4. Ice/Compression Hydrotherapy and compression are a transitional stage of recovery that can be a good segway into implementing passive recovery, such as sleep and good nutrition. Icing can be performed on a small, localized area, or can be done for the whole body with an ice bath, or cold plunge. Placing ice on a specific area is beneficial for swelling, redness, inflammation, and pain. A cold plunge can be used for recovery of the autonomic nervous system (think back to the sympathetic and parasympathetic nervous systems from diaphragmatic breathing), and decrease overall inflammation in the body.1,6 Ice baths should be around 50 degrees F and done for 6-10minutes.1 A contrasted hot/cold plunge is also recommended due to its superficial pumping effecting of the muscles, resulting in increased blood flow to the muscles.1,2,3 It’s recommended to have a duration in cold approximately 3 minutes and in hot for 3-5 minutes for 4-6 bouts.1 The hot bath is around 100-110 degrees and the cold bath is around 50-55 degrees.1
Compression utilizes the pressure of either a garment, or a machine (ex: Normatec) to flush blood back to the heart. Machines that alternate low and high pressures act as a superficial pump by allowing blood to the extremities before facilitating the return to the heart. Compression is recommended at around 15-17 mmHg.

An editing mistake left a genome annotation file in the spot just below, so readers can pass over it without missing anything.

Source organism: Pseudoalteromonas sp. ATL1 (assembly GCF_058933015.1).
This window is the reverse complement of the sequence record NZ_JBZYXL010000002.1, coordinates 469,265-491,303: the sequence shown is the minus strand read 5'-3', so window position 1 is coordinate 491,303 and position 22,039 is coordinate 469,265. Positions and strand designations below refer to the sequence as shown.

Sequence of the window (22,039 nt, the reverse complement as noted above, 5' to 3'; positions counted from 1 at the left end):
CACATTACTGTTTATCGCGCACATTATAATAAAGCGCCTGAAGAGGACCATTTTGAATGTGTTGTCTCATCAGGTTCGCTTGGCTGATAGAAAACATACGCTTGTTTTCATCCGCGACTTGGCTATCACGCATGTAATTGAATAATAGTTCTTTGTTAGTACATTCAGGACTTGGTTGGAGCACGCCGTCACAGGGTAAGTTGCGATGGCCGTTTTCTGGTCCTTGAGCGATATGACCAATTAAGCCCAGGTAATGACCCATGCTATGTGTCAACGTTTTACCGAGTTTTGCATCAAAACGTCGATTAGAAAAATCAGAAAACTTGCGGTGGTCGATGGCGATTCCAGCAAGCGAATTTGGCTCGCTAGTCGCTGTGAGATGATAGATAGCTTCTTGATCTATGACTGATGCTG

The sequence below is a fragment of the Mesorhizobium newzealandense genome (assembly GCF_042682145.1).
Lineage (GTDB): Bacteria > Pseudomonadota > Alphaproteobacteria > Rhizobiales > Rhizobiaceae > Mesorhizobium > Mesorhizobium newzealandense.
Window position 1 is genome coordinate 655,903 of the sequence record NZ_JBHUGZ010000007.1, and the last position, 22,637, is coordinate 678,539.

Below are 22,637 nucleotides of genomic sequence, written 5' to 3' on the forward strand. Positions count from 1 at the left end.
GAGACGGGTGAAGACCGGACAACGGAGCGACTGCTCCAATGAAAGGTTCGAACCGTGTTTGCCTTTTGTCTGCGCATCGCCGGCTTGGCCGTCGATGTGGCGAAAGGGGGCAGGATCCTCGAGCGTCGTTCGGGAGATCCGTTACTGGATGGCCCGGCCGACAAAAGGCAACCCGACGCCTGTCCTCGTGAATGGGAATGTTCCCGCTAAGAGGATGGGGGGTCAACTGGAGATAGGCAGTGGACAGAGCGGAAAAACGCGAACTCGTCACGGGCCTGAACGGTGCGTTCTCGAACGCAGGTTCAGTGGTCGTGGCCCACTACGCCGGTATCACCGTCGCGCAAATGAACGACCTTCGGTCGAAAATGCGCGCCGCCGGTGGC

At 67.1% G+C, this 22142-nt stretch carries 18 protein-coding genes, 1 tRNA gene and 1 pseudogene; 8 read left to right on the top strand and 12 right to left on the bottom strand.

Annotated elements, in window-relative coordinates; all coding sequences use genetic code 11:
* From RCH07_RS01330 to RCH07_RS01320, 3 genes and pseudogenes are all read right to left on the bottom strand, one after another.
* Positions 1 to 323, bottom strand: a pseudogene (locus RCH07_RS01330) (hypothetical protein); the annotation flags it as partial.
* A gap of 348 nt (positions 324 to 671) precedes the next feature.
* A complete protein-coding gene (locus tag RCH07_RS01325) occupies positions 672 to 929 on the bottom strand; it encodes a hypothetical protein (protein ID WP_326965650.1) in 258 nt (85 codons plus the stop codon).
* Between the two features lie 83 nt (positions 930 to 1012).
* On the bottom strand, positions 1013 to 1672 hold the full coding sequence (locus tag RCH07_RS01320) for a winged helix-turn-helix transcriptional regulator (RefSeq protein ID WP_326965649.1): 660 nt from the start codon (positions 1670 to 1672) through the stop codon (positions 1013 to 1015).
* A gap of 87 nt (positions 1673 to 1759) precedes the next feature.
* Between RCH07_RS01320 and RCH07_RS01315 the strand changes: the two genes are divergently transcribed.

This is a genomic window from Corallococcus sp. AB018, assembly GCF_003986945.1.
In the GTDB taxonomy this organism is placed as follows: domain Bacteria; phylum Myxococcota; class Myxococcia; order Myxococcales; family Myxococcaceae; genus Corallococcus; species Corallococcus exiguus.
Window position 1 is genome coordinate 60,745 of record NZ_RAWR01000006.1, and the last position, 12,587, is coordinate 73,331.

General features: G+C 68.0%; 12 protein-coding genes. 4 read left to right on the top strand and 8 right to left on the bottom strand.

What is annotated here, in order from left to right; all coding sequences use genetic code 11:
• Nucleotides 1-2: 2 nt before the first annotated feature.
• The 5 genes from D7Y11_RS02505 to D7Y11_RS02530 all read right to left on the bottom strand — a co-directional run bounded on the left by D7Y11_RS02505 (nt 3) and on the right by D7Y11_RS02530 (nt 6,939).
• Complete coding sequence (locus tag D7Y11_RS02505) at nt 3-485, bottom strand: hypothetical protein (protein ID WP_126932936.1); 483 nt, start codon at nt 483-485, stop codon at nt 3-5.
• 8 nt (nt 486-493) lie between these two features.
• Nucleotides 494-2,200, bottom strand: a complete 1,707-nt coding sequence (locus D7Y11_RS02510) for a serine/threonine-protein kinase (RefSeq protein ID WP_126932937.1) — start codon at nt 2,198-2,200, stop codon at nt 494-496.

Active recovery is a simple way to enhance athletic performance, promote recovery and prevent fatigue, and improve resiliency to injury. No extra equipment is necessary, and the benefits reaped are worth the time spent!
Verstegen M, Williams P. Every Day Is Game Day. 1st ed. New York, New York: Penguin Group; 2014.
Zatsiorsky V, Kraemer W. Science And Practice Of Strength Training. 1st ed. Champaign (IL): Human Kinetics; 2006.
Viru A. Adaptation In Sports Training. 1st ed. Boca Raton, Fla.: CRC Press; 1995.
Mabe C. Why Foam Rolling?.; 2017. Available at: http://woodwardcrossfit.com/social/blog/why-foam-rolling. Accessed June 6, 2017.
Spectrum, Inc. Diaphragmatic Breathing (Supine).; 2017. Available at: https://www.youtube.com/watch?v=9pNujuDpjIo. Accessed June 6, 2017.
Buchheit M, Peiffer J, Abbiss C, Laursen P. Effect of cold water immersion on postexercise parasympathetic reactivation. AJP: Heart and Circulatory Physiology. 2009;296(2):H421-H427. doi:10.1152/ajpheart.01017.2008.
Sperlich B, Born D-P, Kaskinoro K, Kalliokoski KK, Laaksonen MS (2013) Squeezing the Muscle: Compression Clothing and Muscle Metabolism during Recovery from High Intensity Exercise. PLoS ONE 8(4): e60923. https://doi.org/10.1371/journal.pone.0060923
Biliard S, Chauveau M, Moscatiello T, Cros F, Ecarnot F, Becker F. Compression Garments and Exercise: No Influence of Pressure Applied. Journal of Sport Science & Medicine. 2013;14(1):75-83. PMCID: PMC4306786.
Clark, N. Inservice: Active Recovery. Belmont University. June 10, 2017.
Brittani Cookinham, PT, DPT, ATC, LAT
Is the Physical Therapy Manager at EXOS, a sports training facility in Frisco, Texas, and a United States Olympic team sports medicine volunteer. She attended Sacred Heart University where she obtained her Bachelors of Science in Athletic Training and her Doctorate in Physical Therapy.